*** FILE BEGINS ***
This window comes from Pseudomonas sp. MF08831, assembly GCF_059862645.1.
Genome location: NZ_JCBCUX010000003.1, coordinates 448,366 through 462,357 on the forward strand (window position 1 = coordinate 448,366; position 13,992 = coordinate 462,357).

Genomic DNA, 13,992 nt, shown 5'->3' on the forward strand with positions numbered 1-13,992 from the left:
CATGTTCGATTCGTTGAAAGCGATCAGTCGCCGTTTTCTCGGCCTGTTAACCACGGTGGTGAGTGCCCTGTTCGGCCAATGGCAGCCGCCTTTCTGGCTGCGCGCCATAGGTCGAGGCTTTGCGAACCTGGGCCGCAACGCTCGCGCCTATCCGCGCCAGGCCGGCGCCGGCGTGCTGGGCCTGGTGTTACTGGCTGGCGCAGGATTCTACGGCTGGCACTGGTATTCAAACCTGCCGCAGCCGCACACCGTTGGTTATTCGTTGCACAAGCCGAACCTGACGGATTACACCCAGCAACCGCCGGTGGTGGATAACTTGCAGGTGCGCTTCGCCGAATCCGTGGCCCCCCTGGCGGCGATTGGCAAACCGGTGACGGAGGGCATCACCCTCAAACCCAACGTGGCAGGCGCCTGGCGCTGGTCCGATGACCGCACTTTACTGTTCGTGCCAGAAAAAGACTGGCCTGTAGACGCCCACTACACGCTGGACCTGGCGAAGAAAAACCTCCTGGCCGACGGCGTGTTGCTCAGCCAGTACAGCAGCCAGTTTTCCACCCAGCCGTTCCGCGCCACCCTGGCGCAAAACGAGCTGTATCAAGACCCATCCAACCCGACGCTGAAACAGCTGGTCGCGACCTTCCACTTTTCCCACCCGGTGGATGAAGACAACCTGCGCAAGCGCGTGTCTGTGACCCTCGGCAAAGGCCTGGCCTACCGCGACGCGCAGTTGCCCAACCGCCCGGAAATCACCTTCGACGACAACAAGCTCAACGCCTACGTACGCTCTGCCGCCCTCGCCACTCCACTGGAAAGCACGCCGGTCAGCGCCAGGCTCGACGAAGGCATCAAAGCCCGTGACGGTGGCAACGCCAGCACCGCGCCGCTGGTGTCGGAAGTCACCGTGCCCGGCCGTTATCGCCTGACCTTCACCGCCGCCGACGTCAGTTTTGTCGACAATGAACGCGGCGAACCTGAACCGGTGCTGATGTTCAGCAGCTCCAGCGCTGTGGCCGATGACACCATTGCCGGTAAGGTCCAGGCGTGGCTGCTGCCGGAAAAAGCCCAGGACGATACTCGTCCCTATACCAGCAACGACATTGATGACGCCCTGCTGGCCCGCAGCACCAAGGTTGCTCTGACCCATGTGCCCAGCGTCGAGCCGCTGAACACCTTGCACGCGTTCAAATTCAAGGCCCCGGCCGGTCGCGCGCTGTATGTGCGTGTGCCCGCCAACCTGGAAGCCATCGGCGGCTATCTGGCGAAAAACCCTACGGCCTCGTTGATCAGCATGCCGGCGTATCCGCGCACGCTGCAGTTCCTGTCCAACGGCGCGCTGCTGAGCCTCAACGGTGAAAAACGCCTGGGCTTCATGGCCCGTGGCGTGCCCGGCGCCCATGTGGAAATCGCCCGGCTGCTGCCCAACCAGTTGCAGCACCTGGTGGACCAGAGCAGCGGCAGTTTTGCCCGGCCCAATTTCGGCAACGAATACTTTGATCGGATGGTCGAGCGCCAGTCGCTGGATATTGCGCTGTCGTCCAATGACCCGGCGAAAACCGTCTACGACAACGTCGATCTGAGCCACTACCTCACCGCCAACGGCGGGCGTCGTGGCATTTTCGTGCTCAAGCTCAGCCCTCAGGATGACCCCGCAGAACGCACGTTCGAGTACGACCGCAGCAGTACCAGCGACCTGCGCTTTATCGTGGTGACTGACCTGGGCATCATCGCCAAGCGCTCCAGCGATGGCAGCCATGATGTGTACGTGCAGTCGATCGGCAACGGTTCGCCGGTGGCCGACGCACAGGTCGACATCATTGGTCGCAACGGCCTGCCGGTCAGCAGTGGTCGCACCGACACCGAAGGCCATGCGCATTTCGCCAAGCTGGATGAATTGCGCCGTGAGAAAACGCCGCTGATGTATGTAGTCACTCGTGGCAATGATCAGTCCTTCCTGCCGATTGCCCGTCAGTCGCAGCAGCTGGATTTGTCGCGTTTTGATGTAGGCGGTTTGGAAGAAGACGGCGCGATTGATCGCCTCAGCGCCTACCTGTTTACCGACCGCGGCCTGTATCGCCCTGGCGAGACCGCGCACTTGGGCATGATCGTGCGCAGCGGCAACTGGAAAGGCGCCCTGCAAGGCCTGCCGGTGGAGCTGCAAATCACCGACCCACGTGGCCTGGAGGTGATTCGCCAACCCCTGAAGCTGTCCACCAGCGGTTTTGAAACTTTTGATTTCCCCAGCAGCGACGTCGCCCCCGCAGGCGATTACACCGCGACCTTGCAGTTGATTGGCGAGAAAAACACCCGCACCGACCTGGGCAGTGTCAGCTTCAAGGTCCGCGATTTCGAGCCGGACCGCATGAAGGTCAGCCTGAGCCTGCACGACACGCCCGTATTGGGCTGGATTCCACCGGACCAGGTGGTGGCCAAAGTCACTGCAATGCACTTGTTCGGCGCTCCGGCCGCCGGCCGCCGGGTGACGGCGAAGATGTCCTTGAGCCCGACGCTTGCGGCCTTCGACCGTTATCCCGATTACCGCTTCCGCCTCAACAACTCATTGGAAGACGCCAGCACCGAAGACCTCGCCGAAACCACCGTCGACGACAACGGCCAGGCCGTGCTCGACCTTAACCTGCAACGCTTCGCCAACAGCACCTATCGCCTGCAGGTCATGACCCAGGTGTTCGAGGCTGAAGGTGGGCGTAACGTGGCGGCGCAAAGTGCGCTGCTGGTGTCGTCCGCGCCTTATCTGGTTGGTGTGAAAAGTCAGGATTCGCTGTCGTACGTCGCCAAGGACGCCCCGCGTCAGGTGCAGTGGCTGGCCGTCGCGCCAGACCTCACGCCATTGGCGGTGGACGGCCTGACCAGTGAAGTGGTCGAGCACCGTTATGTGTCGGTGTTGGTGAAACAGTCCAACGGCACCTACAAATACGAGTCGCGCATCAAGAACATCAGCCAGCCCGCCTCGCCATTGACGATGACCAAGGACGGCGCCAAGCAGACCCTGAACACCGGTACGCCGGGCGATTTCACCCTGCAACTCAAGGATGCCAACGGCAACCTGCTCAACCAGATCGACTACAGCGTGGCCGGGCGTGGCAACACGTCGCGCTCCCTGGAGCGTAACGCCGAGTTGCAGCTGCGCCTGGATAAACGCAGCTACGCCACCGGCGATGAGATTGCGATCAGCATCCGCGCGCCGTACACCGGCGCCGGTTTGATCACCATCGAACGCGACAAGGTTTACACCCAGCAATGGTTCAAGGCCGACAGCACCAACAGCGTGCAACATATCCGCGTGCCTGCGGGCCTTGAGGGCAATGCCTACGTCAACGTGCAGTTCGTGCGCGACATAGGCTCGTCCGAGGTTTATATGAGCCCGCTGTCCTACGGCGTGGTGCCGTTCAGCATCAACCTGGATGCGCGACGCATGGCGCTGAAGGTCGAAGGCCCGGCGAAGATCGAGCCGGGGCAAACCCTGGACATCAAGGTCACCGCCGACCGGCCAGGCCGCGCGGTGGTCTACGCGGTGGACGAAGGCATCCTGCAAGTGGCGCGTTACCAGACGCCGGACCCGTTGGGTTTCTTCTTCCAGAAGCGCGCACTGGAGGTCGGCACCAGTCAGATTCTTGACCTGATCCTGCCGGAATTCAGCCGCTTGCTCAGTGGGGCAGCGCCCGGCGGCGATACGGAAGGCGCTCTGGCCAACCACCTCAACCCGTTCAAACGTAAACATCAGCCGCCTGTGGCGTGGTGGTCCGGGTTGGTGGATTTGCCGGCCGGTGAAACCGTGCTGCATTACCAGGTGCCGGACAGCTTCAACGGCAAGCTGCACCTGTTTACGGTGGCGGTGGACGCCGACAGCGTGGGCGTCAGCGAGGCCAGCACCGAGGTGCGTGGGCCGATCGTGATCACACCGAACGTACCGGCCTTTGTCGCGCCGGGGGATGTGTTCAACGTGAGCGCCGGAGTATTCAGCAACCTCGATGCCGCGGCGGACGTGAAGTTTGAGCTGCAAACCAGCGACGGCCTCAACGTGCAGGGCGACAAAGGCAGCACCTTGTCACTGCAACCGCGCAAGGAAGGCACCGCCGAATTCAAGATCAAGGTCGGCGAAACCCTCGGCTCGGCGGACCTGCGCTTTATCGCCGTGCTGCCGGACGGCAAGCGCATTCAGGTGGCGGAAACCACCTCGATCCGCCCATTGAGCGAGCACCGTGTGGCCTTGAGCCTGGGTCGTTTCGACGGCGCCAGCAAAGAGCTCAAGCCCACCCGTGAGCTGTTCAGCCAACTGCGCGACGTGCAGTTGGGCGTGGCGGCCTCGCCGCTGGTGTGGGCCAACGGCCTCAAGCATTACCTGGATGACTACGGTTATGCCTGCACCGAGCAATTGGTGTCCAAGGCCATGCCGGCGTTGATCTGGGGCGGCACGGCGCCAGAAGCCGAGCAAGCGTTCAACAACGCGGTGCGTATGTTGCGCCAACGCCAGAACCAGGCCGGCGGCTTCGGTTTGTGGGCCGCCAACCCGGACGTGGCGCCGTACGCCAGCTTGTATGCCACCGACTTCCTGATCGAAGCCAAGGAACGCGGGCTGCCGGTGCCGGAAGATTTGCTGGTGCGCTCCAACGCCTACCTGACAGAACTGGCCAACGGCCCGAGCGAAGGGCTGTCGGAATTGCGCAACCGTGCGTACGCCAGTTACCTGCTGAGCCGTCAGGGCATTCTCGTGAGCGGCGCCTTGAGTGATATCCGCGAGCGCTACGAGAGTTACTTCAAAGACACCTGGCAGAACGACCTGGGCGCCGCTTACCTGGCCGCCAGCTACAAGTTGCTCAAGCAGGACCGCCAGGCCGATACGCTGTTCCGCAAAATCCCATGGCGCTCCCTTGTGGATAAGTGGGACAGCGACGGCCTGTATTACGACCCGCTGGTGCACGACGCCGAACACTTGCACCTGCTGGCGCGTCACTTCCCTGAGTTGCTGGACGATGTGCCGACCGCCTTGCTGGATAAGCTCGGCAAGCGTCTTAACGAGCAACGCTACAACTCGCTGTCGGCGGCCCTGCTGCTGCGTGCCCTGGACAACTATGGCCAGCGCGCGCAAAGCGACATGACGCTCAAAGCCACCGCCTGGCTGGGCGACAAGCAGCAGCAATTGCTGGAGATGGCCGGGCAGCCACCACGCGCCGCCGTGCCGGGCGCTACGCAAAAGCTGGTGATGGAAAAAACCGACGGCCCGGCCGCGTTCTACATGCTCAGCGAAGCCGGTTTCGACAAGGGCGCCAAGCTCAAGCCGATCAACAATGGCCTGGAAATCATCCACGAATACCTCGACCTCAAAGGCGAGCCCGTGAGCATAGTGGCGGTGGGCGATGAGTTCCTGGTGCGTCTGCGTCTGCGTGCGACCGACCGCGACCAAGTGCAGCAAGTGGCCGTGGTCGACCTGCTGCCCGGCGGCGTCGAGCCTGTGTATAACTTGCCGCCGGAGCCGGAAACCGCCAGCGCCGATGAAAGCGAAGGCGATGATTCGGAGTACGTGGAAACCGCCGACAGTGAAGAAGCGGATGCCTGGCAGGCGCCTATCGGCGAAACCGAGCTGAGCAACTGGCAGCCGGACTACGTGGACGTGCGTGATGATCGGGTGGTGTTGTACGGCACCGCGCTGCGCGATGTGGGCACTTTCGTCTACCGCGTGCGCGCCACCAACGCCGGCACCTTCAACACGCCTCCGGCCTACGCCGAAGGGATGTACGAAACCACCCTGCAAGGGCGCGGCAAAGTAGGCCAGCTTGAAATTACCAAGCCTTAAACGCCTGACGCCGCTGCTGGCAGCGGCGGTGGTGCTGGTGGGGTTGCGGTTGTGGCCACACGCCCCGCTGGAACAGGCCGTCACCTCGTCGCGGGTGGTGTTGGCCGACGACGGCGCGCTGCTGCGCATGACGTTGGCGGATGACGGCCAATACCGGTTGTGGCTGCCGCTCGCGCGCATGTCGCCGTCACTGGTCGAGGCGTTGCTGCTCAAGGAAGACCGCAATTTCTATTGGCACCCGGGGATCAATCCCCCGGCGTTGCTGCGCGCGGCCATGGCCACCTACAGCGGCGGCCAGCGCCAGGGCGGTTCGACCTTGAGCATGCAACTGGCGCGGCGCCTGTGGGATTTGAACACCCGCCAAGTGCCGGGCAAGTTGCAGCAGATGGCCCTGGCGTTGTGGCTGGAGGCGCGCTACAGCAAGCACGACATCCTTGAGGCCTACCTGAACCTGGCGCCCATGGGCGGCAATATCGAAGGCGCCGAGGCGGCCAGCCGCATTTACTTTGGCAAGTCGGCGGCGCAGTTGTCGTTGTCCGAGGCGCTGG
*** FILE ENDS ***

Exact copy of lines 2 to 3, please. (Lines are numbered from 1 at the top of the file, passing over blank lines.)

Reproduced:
Genome location: NZ_JCBCUX010000003.1, coordinates 448,366 through 462,357 on the forward strand (window position 1 = coordinate 448,366; position 13,992 = coordinate 462,357).

Genomic DNA, 13,992 nt, shown 5'->3' on the forward strand with positions numbered 1-13,992 from the left: